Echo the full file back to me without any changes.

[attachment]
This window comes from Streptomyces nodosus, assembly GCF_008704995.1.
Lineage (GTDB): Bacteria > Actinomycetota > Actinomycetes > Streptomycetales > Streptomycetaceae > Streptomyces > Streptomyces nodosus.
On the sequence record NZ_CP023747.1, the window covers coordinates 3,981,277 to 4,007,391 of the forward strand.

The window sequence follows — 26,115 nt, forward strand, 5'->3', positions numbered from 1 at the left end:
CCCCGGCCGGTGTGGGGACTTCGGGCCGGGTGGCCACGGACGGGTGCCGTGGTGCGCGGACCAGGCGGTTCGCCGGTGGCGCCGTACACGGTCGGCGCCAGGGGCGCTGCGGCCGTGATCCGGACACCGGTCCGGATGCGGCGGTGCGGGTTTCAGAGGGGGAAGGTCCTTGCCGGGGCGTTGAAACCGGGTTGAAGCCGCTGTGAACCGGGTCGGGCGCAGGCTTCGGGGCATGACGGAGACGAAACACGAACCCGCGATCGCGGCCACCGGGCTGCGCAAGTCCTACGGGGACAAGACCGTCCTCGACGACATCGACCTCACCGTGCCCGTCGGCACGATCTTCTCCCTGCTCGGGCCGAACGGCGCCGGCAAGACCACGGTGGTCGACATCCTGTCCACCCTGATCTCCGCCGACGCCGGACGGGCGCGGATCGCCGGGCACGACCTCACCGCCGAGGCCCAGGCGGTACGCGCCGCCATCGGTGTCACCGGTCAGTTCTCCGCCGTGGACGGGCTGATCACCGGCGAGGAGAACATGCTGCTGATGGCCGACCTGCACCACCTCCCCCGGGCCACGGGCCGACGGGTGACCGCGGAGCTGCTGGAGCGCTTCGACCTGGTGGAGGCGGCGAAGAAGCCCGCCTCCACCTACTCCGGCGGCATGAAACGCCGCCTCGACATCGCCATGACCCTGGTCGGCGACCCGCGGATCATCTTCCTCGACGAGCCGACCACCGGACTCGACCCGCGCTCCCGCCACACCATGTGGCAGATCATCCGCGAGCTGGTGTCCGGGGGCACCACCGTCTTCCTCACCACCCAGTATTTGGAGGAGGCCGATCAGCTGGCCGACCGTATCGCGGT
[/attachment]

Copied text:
This window comes from Streptomyces nodosus, assembly GCF_008704995.1.
Lineage (GTDB): Bacteria > Actinomycetota > Actinomycetes > Streptomycetales > Streptomycetaceae > Streptomyces > Streptomyces nodosus.
On the sequence record NZ_CP023747.1, the window covers coordinates 3,981,277 to 4,007,391 of the forward strand.

The window sequence follows — 26,115 nt, forward strand, 5'->3', positions numbered from 1 at the left end:
CCCCGGCCGGTGTGGGGACTTCGGGCCGGGTGGCCACGGACGGGTGCCGTGGTGCGCGGACCAGGCGGTTCGCCGGTGGCGCCGTACACGGTCGGCGCCAGGGGCGCTGCGGCCGTGATCCGGACACCGGTCCGGATGCGGCGGTGCGGGTTTCAGAGGGGGAAGGTCCTTGCCGGGGCGTTGAAACCGGGTTGAAGCCGCTGTGAACCGGGTCGGGCGCAGGCTTCGGGGCATGACGGAGACGAAACACGAACCCGCGATCGCGGCCACCGGGCTGCGCAAGTCCTACGGGGACAAGACCGTCCTCGACGACATCGACCTCACCGTGCCCGTCGGCACGATCTTCTCCCTGCTCGGGCCGAACGGCGCCGGCAAGACCACGGTGGTCGACATCCTGTCCACCCTGATCTCCGCCGACGCCGGACGGGCGCGGATCGCCGGGCACGACCTCACCGCCGAGGCCCAGGCGGTACGCGCCGCCATCGGTGTCACCGGTCAGTTCTCCGCCGTGGACGGGCTGATCACCGGCGAGGAGAACATGCTGCTGATGGCCGACCTGCACCACCTCCCCCGGGCCACGGGCCGACGGGTGACCGCGGAGCTGCTGGAGCGCTTCGACCTGGTGGAGGCGGCGAAGAAGCCCGCCTCCACCTACTCCGGCGGCATGAAACGCCGCCTCGACATCGCCATGACCCTGGTCGGCGACCCGCGGATCATCTTCCTCGACGAGCCGACCACCGGACTCGACCCGCGCTCCCGCCACACCATGTGGCAGATCATCCGCGAGCTGGTGTCCGGGGGCACCACCGTCTTCCTCACCACCCAGTATTTGGAGGAGGCCGATCAGCTGGCCGACCGTATCGCGGT